Enter the Guberif—a strange-looking bug that, starting in 1950, swarmed the public life of Idaho. The inspired creation of the state’s Keep Green campaign, the Guberif was a dopey menace, with drooping antennae, half-closed eyes, and an unending arsenal of smoking equipment. Nobody wanted to be a Guberif—and they were reminded of this fact frequently, as they pulled anti-Guberif postcards out of their mailboxes, ran into human-sized Guberifs at educational events, and drove over “DON’T BE A GUBERIF—PREVENT FOREST FIRES” painted on the tarmac outside highway rest stops.
Open season on Guberifs proved all too successful, and the bug eventually sank into obscurity, although Lewis says there’s still at least one highway pulloff that bears his insignia. But he was successful enough in his own time that Idaho Firewise, a new fire prevention group, may bring him back. Next time you’re in Idaho, watch out for a dopey bug, probably vaping this time.
3. Howdy the Good Outdoor Manners Raccoon
After the Guberif, when agencies sought to shame people out of burning down the forest, they generally refrained from inventing new species. Instead, they began turning to tried-and-true critters—like Howdy, the Good Outdoor Manners Raccoon. A small creature with a large name, a cute hat, and a flannel shirt, Howdy was introduced in 1959 by the Pennsylvania Forestry Association, and went on to have a brief but illustrious career in litter prevention and outdoor etiquette.
“The idea with most of these mascots was, if you get the kids indoctrinated, they’ll convince their parents,” says Lewis. In this spirit, Howdy was named by first grader John Hoyes, who won a contest that drew thousands of entries. For his first public foray, Howdy was plastered on 100,000 book covers, designed so that when children wrote their names on their books, they also signed his “Good Outdoor Manners Pledge,” promising to feed birds, protect flowers, and stop fishing in their neighbors’ streams without permission.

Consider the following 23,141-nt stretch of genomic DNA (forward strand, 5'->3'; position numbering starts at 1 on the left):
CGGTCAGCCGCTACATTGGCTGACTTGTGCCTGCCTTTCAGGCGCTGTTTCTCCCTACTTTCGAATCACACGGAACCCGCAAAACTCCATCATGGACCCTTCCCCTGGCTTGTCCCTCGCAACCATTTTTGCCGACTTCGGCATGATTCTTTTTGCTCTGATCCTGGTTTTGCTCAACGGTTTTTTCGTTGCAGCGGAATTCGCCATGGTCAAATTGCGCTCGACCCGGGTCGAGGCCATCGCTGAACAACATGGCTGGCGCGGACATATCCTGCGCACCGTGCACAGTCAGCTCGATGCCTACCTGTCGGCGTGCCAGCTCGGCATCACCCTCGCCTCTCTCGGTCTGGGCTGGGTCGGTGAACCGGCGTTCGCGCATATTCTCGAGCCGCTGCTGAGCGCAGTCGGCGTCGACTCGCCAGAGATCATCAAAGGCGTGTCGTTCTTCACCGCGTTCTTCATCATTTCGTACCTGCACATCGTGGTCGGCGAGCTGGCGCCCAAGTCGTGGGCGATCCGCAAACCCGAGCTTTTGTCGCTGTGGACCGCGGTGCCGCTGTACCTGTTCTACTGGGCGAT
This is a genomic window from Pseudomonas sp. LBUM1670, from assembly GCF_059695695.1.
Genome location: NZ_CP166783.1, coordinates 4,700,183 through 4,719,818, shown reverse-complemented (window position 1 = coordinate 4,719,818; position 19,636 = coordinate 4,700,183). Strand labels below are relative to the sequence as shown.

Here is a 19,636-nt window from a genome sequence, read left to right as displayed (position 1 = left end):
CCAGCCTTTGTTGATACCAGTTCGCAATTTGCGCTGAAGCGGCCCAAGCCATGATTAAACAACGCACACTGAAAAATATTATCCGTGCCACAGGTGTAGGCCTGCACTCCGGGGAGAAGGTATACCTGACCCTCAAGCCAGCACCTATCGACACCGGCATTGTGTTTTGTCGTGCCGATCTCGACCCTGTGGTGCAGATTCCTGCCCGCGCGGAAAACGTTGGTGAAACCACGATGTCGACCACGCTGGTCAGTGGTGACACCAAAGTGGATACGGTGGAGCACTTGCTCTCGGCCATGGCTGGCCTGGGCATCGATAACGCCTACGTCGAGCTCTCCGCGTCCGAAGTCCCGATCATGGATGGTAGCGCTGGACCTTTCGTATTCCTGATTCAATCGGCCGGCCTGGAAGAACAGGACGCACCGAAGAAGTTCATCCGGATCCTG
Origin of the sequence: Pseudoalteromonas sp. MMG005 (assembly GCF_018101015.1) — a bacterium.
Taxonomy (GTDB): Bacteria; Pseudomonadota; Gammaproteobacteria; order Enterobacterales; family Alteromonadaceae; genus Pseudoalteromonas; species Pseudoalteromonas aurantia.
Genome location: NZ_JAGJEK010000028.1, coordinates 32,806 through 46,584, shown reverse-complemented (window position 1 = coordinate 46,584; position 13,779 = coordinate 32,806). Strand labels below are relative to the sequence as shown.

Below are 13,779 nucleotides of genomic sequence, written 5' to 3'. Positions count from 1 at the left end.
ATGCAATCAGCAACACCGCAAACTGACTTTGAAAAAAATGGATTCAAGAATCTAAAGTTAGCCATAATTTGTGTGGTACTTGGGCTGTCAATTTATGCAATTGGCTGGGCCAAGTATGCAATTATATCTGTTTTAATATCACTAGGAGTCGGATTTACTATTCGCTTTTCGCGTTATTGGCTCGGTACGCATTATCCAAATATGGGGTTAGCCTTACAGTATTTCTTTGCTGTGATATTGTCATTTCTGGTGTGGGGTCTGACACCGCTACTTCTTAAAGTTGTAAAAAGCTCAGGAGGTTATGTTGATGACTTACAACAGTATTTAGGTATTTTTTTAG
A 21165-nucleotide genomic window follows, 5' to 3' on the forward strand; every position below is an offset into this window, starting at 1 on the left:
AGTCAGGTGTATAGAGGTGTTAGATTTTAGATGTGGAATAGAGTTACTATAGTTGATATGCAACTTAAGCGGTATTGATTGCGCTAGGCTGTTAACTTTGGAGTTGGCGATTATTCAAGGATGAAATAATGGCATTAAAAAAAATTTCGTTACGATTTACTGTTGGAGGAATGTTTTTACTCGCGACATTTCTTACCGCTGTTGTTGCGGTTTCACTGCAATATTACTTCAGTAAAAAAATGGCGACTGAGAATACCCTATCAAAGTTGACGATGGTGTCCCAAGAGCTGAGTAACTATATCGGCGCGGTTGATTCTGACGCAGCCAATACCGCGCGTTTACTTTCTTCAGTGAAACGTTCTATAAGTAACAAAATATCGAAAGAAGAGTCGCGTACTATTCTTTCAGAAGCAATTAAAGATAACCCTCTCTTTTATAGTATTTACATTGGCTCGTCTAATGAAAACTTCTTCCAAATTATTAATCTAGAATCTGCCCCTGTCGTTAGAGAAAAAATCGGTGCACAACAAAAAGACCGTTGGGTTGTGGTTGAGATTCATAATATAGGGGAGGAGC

Howdy and his values proved popular enough that both were adopted by a dedicated Seattleite, Margaret Robarge, who started a Good Outdoor Manners Association over on the West Coast. Through GOMA, Howdy soon had a new batch of fans, along with his own monthly magazine (he was also billed first in a 30-minute film, Recreation or Wreckreation?). But Howdy, too, lost the limelight, perhaps because of Woodsy Owl—whose slogan, “Give A Hoot, Don’t Pollute” was somewhat more memorable than Howdy’s unwieldy surname.
4. Johnny Horizon
If any mascot came close to taking over for Smokey, it was Johnny Horizon—a clean-cut, square-jawed ranger whose love of country showed through his kind eyes and his strong hands, which seemed to constantly point downwards at the land. Introduced in 1968 by the Bureau of Land Management, Johnny won hearts and minds from coast to coast. “He’s not as well known as Smokey the Bear, but if the Department of the Interior can help it, Johnny Horizon soon will be,” wrote Michigan’s Argus-Press in 1975. “At least he’s sexier looking.”
For over a decade, this appeal brought Johnny far. His highest times came during the runup to the 1976 bicentennial, when he spurred the campaign to “Clean Up America For Our 200th Birthday.” He made cameos on Fat Albert. Kids signed Johnny Horizon pledge cards, and went hunting for pollution with their Parker Brothers Johnny Horizon Environmental Test Kits. Singer Burl Ives put his considerable voice behind Johnny. “He showed up on the Johnny Cash show to sing the Johnny Horizon song!” says Lewis. “Nobody’s sung the accolades of Woodsy Owl on a national program.”